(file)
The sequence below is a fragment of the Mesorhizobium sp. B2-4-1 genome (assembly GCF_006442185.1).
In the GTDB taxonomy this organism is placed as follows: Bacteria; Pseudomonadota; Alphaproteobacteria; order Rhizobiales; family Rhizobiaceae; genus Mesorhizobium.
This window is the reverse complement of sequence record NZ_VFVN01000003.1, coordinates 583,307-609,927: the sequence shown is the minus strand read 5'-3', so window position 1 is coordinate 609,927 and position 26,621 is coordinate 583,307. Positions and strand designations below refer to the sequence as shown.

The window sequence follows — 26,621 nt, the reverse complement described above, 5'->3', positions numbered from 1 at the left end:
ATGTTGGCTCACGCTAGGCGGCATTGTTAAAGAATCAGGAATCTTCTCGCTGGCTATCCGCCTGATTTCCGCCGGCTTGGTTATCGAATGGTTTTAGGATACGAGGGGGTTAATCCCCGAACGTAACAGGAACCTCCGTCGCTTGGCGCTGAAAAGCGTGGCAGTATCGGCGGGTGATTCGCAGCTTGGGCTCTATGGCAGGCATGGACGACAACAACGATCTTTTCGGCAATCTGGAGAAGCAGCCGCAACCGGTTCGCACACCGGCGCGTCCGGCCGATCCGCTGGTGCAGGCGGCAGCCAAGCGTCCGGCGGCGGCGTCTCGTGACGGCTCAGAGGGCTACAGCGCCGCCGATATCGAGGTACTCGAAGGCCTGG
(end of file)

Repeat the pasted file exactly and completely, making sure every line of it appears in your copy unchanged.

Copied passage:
The sequence below is a fragment of the Mesorhizobium sp. B2-4-1 genome (assembly GCF_006442185.1).
In the GTDB taxonomy this organism is placed as follows: Bacteria; Pseudomonadota; Alphaproteobacteria; order Rhizobiales; family Rhizobiaceae; genus Mesorhizobium.
This window is the reverse complement of sequence record NZ_VFVN01000003.1, coordinates 583,307-609,927: the sequence shown is the minus strand read 5'-3', so window position 1 is coordinate 609,927 and position 26,621 is coordinate 583,307. Positions and strand designations below refer to the sequence as shown.

The window sequence follows — 26,621 nt, the reverse complement described above, 5'->3', positions numbered from 1 at the left end:
ATGTTGGCTCACGCTAGGCGGCATTGTTAAAGAATCAGGAATCTTCTCGCTGGCTATCCGCCTGATTTCCGCCGGCTTGGTTATCGAATGGTTTTAGGATACGAGGGGGTTAATCCCCGAACGTAACAGGAACCTCCGTCGCTTGGCGCTGAAAAGCGTGGCAGTATCGGCGGGTGATTCGCAGCTTGGGCTCTATGGCAGGCATGGACGACAACAACGATCTTTTCGGCAATCTGGAGAAGCAGCCGCAACCGGTTCGCACACCGGCGCGTCCGGCCGATCCGCTGGTGCAGGCGGCAGCCAAGCGTCCGGCGGCGGCGTCTCGTGACGGCTCAGAGGGCTACAGCGCCGCCGATATCGAGGTACTCGAAGGCCTGG